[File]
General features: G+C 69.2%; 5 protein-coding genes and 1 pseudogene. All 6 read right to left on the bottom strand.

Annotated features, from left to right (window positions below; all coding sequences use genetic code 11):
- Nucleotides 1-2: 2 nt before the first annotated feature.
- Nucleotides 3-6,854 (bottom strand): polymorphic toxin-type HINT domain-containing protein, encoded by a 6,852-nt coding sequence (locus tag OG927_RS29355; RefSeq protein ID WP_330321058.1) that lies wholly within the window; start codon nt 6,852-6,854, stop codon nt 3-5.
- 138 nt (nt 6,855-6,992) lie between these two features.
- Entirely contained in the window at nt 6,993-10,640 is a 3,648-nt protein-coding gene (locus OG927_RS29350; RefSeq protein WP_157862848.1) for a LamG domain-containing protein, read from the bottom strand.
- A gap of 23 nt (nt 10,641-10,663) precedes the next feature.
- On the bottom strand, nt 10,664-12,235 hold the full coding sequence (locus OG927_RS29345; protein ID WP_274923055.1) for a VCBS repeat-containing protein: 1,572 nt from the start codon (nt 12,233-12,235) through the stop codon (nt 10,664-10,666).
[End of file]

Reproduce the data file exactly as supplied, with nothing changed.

General features: G+C 69.2%; 5 protein-coding genes and 1 pseudogene. All 6 read right to left on the bottom strand.

Annotated features, from left to right (window positions below; all coding sequences use genetic code 11):
- Nucleotides 1-2: 2 nt before the first annotated feature.
- Nucleotides 3-6,854 (bottom strand): polymorphic toxin-type HINT domain-containing protein, encoded by a 6,852-nt coding sequence (locus tag OG927_RS29355; RefSeq protein ID WP_330321058.1) that lies wholly within the window; start codon nt 6,852-6,854, stop codon nt 3-5.
- 138 nt (nt 6,855-6,992) lie between these two features.
- Entirely contained in the window at nt 6,993-10,640 is a 3,648-nt protein-coding gene (locus OG927_RS29350; RefSeq protein WP_157862848.1) for a LamG domain-containing protein, read from the bottom strand.
- A gap of 23 nt (nt 10,641-10,663) precedes the next feature.
- On the bottom strand, nt 10,664-12,235 hold the full coding sequence (locus OG927_RS29345; protein ID WP_274923055.1) for a VCBS repeat-containing protein: 1,572 nt from the start codon (nt 12,233-12,235) through the stop codon (nt 10,664-10,666).